Fei Gao is an Assistant Professor of Operations & Decision Technologies. He research interests include omnichannel operations management, social responsibility in operations management.
Industry Expertise (2)
Areas of Expertise (3)
Management Science Distinguished Service Award
M&SOM Meritorious Service Award
Paul R. Kleindorfer Scholar award, Wharton OID Department
Finalist, MSOM Student Paper Competition
Baker Retail Center Research Grant
2015 - 2016
Wharton Doctoral Student Fellowship
2012 - 2017
University of Pennsylvania: Ph.D. 2017
Tsinghua University: M.S. 2012
Tsinghua University: B.S. 2010
Problem Definition: In a cause marketing (CM) campaign, a firm donates part of its sales revenue to a charity for a social cause when customers purchase the cause-linked product. We study a firm's pricing decisions with CM and its implications on the participating charity. We also consider the design and distribution of cause-linked products.
Academic/Practical Relevance: CM has become popular in recent years. However, there is little analytical work on how a firm's strategic actions (e.g., product pricing, design, distribution)
Many restaurants have recently implemented self-order technologies across both online and offline channels. Online technology, through websites and mobile apps, allows customers to order and pay before coming to the store; offline technology, such as self-service kiosks, allows store customers to place orders without interacting with a human employee. In this paper, we develop a stylized theoretical model to study the impact of self-order technologies on customer demand, employment levels, and restaurant profits. Our main results follow. First, customers using self-order technologies experience reduced waiting cost and increased demand, and moreover, these benefits may even carry over to customers who do not use these technologies. Second, although public opinion suggests that self-order technologies facilitate job cuts, we find instead that some firms should increase employment levels, and, paradoxically, this recommendation holds for firms with high labor costs. Finally, we find that firms should implement online (offline) self-order technology when customers have high (low) wait sensitivity.
Many retailers have recently started to offer customers the option to buy online and pick up in store (BOPS). We study the impact of the BOPS initiative on store operations. We build a stylized model where a retailer operates both online and offline channels. Customers strategically make channel choices. The BOPS option affects customer choice in two ways: by providing real-time information about inventory availability and by reducing the hassle cost of shopping. We obtain three findings. First, not all products are well suited for in-store pickup; specifically, it may not be profitable to implement BOPS on products that sell well in stores. Second, BOPS enables retailers to reach new customers, but for existing customers, the shift from online fulfillment to store fulfillment may decrease profit margins when the latter is less cost effective. Finally, in a decentralized retail system where store and online channels are managed separately, BOPS revenue can be shared across channels to alleviate incentive conflicts; it is rarely efficient to allocate all the revenue to a single channel.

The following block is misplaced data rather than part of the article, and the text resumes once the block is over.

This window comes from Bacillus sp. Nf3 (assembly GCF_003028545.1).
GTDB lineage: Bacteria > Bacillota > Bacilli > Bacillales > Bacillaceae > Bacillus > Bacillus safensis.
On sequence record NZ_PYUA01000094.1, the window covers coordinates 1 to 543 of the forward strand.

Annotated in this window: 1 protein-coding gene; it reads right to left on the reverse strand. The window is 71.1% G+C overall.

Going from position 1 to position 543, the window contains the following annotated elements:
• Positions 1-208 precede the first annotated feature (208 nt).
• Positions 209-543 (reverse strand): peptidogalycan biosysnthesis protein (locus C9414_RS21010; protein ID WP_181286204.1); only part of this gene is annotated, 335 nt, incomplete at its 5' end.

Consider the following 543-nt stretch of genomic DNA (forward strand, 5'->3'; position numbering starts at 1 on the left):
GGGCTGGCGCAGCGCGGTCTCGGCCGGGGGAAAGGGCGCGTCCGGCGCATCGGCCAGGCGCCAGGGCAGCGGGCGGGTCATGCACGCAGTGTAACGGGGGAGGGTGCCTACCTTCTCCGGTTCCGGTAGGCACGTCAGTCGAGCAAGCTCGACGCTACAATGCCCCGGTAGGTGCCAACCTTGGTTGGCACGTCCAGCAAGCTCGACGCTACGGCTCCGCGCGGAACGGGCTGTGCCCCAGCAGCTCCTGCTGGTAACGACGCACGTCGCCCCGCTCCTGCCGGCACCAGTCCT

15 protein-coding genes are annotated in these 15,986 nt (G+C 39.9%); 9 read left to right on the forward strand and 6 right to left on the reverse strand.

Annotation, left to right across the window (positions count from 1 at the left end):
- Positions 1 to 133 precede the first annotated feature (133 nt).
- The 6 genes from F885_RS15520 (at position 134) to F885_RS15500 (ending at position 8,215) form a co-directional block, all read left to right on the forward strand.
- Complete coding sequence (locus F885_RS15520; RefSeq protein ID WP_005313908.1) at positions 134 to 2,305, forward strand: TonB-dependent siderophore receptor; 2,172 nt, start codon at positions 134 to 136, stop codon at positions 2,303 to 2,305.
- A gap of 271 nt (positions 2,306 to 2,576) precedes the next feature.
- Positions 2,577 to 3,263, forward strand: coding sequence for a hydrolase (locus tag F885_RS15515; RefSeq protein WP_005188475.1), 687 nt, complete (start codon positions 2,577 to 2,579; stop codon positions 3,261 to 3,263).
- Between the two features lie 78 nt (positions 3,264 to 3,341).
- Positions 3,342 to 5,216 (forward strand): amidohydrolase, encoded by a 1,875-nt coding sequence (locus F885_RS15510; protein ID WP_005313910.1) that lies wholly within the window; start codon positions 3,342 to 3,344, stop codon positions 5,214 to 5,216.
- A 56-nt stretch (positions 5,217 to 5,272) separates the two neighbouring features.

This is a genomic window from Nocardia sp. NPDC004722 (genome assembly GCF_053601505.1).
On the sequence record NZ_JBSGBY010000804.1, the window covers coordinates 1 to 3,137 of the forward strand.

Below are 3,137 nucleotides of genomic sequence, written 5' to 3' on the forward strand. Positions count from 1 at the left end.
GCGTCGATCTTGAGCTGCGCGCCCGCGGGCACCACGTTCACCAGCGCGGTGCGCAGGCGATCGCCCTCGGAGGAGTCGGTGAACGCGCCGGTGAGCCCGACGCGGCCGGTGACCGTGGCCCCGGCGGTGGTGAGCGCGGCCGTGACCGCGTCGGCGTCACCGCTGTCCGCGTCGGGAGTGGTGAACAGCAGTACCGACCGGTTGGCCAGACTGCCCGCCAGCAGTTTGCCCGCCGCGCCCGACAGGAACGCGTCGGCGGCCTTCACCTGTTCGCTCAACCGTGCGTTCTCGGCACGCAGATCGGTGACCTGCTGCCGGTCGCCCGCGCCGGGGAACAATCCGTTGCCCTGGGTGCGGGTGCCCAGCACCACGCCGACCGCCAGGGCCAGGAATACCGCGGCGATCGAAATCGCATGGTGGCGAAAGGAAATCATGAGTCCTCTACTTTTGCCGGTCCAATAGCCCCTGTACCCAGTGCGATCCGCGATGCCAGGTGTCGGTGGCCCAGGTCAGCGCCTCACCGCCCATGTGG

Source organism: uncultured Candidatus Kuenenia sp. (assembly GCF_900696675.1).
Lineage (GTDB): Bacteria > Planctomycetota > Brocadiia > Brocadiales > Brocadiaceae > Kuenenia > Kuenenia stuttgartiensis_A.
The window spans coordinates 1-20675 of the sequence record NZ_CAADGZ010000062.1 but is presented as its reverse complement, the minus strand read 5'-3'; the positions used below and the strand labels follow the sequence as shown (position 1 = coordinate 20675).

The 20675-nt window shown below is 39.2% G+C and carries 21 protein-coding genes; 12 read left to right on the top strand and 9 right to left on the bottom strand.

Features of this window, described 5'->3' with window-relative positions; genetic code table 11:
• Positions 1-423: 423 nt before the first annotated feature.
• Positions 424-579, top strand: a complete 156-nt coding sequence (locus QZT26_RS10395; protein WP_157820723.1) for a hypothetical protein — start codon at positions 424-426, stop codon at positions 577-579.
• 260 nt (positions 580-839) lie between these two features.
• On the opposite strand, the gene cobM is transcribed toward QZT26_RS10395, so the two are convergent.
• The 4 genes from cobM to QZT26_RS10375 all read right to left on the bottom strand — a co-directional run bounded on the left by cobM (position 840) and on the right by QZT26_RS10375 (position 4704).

This paper studies how retailers can effectively deliver online and offline information to omnichannel consumers who strategically choose whether to gather information online or offline and whether to buy products online or offline. Information resolves two types of uncertainty: product value uncertainty (i.e., consumers realize valuations when they inspect the product in store, but may end up returning the product when they purchase online) and availability uncertainty (i.e., store visits are futile when consumers encounter stockouts). We consider three information mechanisms: physical showrooms allow consumers to learn valuations anytime they visit the store, even during stockouts; virtual showrooms give consumers online access to an imperfect signal of their valuations; availability information provides real-time information about whether the store has a product in stock. Our main results follow. First, physical showrooms may prompt retailers to reduce store inventory, which increases availability risk and discourages store patronage. Second, virtual showrooms may increase online returns and hurt profits, if they induce excessive customer migration from store to online channels. Third, availability information may be redundant when availability risk is low and may render physical showrooms ineffective when implemented jointly. Finally, when customers are homogeneous, these mechanisms may not exhibit significant complementarities and the optimal information structure may involve choosing only one of the three.
Online discount voucher market In the discount voucher market, customers usually face two types of valuation uncertainty, namely, preference uncertainty and consumption state uncertainty. Preference uncertainty is related to the customer's lack of relevant experience with the merchant, whereas consumption state uncertainty is related to the advance selling nature of the discount voucher mechanism. By taking a comprehensive perspective (i.e., considering revenue management and promotion effect at the same time), we find (i) no show of voucher buyers may not be a good thing for the merchant, especially for those large or start‐up ones; (ii) offering refund may always hurt the merchant's profit and the PayPal model may not be optimal in terms of maximizing social welfare; and (iii) market segmentation is not necessary for the profitability of promotion.